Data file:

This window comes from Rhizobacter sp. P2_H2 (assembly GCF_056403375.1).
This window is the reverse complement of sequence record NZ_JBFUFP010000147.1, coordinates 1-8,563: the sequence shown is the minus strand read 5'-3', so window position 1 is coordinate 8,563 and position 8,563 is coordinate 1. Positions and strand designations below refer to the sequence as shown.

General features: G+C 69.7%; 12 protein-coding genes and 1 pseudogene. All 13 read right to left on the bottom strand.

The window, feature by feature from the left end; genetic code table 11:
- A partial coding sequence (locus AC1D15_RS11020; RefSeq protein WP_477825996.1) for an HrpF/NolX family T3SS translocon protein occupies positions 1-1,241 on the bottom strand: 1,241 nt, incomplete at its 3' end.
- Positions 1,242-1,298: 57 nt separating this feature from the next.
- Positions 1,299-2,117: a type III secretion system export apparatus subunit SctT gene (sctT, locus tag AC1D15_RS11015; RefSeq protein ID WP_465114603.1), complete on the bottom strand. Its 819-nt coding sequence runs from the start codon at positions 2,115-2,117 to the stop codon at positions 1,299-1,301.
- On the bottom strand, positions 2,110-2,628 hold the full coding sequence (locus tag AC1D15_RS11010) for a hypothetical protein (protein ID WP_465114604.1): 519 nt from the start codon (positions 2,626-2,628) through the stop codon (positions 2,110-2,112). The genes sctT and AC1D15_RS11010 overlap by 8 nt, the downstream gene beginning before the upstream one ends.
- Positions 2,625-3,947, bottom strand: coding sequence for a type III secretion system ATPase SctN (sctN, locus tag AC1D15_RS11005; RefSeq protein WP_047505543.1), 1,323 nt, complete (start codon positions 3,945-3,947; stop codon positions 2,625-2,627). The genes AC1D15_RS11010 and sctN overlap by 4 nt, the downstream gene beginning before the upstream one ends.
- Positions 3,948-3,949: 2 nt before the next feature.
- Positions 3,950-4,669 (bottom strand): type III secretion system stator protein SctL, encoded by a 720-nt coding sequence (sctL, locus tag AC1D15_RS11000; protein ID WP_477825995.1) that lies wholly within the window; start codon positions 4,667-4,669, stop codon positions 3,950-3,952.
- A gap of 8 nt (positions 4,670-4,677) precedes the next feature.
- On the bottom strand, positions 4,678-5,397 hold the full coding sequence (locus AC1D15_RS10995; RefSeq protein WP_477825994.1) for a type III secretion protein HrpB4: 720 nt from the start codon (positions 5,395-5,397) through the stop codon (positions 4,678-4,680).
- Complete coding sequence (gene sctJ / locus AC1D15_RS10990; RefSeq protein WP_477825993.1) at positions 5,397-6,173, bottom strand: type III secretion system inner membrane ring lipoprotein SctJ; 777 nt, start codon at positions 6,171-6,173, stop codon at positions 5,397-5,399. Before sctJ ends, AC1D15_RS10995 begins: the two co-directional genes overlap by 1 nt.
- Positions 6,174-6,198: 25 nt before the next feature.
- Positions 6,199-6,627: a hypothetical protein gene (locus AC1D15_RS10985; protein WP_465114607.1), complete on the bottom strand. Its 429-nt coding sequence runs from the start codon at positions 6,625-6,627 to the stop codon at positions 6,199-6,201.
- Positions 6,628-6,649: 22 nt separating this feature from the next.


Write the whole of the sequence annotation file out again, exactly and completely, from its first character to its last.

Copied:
This window comes from Rhizobacter sp. P2_H2 (assembly GCF_056403375.1).
This window is the reverse complement of sequence record NZ_JBFUFP010000147.1, coordinates 1-8,563: the sequence shown is the minus strand read 5'-3', so window position 1 is coordinate 8,563 and position 8,563 is coordinate 1. Positions and strand designations below refer to the sequence as shown.

General features: G+C 69.7%; 12 protein-coding genes and 1 pseudogene. All 13 read right to left on the bottom strand.

The window, feature by feature from the left end; genetic code table 11:
- A partial coding sequence (locus AC1D15_RS11020; RefSeq protein WP_477825996.1) for an HrpF/NolX family T3SS translocon protein occupies positions 1-1,241 on the bottom strand: 1,241 nt, incomplete at its 3' end.
- Positions 1,242-1,298: 57 nt separating this feature from the next.
- Positions 1,299-2,117: a type III secretion system export apparatus subunit SctT gene (sctT, locus tag AC1D15_RS11015; RefSeq protein ID WP_465114603.1), complete on the bottom strand. Its 819-nt coding sequence runs from the start codon at positions 2,115-2,117 to the stop codon at positions 1,299-1,301.
- On the bottom strand, positions 2,110-2,628 hold the full coding sequence (locus tag AC1D15_RS11010) for a hypothetical protein (protein ID WP_465114604.1): 519 nt from the start codon (positions 2,626-2,628) through the stop codon (positions 2,110-2,112). The genes sctT and AC1D15_RS11010 overlap by 8 nt, the downstream gene beginning before the upstream one ends.
- Positions 2,625-3,947, bottom strand: coding sequence for a type III secretion system ATPase SctN (sctN, locus tag AC1D15_RS11005; RefSeq protein WP_047505543.1), 1,323 nt, complete (start codon positions 3,945-3,947; stop codon positions 2,625-2,627). The genes AC1D15_RS11010 and sctN overlap by 4 nt, the downstream gene beginning before the upstream one ends.
- Positions 3,948-3,949: 2 nt before the next feature.
- Positions 3,950-4,669 (bottom strand): type III secretion system stator protein SctL, encoded by a 720-nt coding sequence (sctL, locus tag AC1D15_RS11000; protein ID WP_477825995.1) that lies wholly within the window; start codon positions 4,667-4,669, stop codon positions 3,950-3,952.
- A gap of 8 nt (positions 4,670-4,677) precedes the next feature.
- On the bottom strand, positions 4,678-5,397 hold the full coding sequence (locus AC1D15_RS10995; RefSeq protein WP_477825994.1) for a type III secretion protein HrpB4: 720 nt from the start codon (positions 5,395-5,397) through the stop codon (positions 4,678-4,680).
- Complete coding sequence (gene sctJ / locus AC1D15_RS10990; RefSeq protein WP_477825993.1) at positions 5,397-6,173, bottom strand: type III secretion system inner membrane ring lipoprotein SctJ; 777 nt, start codon at positions 6,171-6,173, stop codon at positions 5,397-5,399. Before sctJ ends, AC1D15_RS10995 begins: the two co-directional genes overlap by 1 nt.
- Positions 6,174-6,198: 25 nt before the next feature.
- Positions 6,199-6,627: a hypothetical protein gene (locus AC1D15_RS10985; protein WP_465114607.1), complete on the bottom strand. Its 429-nt coding sequence runs from the start codon at positions 6,625-6,627 to the stop codon at positions 6,199-6,201.
- Positions 6,628-6,649: 22 nt separating this feature from the next.